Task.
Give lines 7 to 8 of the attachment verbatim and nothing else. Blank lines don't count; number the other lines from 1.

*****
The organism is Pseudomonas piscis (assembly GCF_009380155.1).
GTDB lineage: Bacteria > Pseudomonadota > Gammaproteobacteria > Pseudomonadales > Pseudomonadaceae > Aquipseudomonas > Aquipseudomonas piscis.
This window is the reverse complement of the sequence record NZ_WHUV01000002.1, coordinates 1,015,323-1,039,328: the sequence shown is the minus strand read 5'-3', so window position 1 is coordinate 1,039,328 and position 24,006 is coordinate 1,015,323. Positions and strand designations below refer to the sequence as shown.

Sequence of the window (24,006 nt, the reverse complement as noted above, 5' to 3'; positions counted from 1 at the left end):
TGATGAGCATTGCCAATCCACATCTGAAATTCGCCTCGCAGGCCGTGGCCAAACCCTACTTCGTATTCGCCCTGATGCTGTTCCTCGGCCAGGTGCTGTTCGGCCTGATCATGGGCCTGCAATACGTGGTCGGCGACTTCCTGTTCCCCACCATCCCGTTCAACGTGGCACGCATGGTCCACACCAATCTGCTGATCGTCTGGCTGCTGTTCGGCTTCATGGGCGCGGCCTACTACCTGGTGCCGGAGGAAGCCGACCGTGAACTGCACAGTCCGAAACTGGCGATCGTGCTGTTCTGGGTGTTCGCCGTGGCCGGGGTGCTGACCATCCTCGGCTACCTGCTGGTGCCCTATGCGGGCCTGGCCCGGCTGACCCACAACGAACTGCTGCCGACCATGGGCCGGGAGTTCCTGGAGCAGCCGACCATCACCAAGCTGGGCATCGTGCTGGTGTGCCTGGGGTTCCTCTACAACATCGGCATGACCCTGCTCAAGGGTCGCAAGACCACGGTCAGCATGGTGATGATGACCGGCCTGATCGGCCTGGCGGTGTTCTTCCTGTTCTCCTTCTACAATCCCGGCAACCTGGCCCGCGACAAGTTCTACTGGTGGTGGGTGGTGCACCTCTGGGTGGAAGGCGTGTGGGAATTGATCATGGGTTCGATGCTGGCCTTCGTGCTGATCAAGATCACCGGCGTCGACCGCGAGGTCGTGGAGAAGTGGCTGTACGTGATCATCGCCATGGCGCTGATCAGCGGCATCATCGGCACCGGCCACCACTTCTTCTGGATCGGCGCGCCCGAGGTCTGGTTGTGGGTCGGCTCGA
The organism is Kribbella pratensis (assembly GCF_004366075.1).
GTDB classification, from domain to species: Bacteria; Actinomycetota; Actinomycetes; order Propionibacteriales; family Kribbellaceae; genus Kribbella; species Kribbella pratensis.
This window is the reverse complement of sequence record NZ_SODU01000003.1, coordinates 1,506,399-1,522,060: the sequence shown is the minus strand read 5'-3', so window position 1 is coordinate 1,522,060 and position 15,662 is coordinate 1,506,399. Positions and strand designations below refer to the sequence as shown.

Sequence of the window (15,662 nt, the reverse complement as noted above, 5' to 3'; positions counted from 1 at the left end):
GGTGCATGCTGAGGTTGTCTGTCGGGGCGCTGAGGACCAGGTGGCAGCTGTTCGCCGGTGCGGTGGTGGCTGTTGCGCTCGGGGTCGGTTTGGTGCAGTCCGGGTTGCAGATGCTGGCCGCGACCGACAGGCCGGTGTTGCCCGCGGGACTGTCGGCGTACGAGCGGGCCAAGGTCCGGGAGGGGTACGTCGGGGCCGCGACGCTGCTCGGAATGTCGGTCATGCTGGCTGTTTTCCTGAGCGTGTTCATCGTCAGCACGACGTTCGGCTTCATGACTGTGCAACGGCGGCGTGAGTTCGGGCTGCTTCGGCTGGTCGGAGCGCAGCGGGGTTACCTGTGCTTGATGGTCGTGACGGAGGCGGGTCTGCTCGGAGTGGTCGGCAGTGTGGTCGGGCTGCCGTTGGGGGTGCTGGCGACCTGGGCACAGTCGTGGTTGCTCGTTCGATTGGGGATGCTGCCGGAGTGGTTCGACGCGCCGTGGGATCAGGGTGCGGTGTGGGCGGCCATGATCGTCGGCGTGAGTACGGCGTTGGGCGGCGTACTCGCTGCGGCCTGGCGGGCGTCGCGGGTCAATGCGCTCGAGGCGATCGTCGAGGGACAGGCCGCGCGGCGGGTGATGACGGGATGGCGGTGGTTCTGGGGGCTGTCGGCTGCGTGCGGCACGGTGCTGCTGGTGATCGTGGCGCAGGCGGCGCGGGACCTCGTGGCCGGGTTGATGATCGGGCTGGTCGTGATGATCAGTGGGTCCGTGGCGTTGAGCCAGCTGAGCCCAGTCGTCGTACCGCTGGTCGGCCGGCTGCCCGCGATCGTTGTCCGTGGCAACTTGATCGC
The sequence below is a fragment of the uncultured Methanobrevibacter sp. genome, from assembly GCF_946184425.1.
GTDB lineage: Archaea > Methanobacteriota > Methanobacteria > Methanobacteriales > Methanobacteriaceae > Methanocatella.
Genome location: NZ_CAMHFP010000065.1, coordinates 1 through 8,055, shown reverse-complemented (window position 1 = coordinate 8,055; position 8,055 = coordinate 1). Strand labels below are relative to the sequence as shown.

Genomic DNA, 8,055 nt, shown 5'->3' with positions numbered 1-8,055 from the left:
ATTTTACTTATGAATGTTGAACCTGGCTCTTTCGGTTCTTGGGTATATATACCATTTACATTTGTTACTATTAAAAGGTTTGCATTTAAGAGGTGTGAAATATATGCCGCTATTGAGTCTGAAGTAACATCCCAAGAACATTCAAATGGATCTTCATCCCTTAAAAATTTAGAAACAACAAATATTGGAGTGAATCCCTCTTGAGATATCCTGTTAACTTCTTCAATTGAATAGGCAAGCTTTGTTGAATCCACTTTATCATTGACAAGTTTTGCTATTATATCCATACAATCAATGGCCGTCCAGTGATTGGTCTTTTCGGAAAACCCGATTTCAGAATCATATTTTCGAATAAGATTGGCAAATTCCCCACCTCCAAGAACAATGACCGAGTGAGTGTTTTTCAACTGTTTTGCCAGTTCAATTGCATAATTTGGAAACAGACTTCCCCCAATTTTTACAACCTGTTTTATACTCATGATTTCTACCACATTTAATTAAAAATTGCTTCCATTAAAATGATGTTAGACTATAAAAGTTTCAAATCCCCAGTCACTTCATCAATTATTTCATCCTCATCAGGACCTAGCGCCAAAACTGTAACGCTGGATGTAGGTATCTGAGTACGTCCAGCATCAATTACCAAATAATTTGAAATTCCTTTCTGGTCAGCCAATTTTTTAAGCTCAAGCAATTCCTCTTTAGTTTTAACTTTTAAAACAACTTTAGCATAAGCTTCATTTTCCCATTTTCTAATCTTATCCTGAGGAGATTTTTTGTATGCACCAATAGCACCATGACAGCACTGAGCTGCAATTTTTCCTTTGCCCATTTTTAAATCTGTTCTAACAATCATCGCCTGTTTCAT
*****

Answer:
GTDB classification, from domain to species: Bacteria; Actinomycetota; Actinomycetes; order Propionibacteriales; family Kribbellaceae; genus Kribbella; species Kribbella pratensis.
This window is the reverse complement of sequence record NZ_SODU01000003.1, coordinates 1,506,399-1,522,060: the sequence shown is the minus strand read 5'-3', so window position 1 is coordinate 1,522,060 and position 15,662 is coordinate 1,506,399. Positions and strand designations below refer to the sequence as shown.